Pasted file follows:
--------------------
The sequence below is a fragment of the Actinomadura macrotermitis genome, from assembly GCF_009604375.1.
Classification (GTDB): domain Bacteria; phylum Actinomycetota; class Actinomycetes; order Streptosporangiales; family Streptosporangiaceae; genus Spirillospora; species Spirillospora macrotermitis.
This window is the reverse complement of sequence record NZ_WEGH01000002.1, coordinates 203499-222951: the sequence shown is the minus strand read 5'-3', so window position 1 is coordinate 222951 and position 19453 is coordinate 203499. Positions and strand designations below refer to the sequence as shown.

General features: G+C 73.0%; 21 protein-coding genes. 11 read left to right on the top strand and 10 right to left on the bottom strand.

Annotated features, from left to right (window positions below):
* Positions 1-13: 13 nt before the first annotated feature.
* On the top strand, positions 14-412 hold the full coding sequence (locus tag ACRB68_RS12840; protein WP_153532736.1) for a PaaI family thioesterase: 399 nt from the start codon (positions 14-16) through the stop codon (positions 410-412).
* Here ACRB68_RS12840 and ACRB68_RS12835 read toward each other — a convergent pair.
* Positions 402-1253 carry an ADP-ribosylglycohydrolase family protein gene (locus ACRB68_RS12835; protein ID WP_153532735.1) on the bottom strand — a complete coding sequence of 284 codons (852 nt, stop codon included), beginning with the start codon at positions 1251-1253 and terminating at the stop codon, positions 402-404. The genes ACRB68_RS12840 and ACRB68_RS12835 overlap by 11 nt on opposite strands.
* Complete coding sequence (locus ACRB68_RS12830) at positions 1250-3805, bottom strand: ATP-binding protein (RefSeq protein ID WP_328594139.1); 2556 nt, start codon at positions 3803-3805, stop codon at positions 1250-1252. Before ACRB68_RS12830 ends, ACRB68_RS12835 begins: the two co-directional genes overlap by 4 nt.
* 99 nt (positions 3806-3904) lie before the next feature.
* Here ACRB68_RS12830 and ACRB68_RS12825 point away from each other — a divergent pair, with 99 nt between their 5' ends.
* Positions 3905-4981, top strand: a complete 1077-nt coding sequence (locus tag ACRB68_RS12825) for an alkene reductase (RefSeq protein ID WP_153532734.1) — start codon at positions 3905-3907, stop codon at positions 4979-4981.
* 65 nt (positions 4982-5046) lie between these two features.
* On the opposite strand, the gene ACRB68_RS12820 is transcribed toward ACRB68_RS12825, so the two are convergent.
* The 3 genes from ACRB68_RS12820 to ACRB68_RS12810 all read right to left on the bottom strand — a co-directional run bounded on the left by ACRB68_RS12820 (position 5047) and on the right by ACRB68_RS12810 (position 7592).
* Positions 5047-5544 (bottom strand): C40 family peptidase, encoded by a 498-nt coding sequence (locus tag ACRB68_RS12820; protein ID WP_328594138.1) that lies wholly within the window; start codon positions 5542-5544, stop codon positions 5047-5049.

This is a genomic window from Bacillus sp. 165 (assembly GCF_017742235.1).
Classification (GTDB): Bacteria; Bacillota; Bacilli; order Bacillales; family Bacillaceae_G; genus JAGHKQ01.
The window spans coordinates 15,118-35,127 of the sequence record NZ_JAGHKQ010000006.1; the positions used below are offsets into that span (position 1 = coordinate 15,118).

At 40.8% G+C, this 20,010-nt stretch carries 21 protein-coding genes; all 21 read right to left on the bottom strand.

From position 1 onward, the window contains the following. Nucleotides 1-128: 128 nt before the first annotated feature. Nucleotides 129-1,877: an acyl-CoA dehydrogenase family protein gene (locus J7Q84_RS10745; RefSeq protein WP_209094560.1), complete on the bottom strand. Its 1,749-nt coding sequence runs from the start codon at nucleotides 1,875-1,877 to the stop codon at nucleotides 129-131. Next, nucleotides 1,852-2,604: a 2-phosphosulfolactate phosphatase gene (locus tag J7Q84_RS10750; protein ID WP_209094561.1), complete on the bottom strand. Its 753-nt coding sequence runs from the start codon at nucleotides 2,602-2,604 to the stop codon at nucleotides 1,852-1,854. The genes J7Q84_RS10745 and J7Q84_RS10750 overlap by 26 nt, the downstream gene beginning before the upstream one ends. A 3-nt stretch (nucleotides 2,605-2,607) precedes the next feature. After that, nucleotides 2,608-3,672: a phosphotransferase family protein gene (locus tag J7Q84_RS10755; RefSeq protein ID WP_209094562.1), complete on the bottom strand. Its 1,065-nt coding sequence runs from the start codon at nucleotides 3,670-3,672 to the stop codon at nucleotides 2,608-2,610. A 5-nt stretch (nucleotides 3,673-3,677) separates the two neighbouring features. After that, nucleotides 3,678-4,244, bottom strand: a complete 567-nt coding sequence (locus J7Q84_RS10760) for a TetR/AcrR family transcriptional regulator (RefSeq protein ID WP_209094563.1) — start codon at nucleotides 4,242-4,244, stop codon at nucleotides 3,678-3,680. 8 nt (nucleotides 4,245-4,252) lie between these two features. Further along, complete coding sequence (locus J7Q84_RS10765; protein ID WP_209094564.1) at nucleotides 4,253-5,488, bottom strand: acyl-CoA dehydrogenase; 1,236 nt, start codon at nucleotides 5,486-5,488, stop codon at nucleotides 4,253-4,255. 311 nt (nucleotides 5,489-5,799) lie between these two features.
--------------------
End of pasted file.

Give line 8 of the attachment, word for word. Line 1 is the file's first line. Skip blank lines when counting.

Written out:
* Here ACRB68_RS12840 and ACRB68_RS12835 read toward each other — a convergent pair.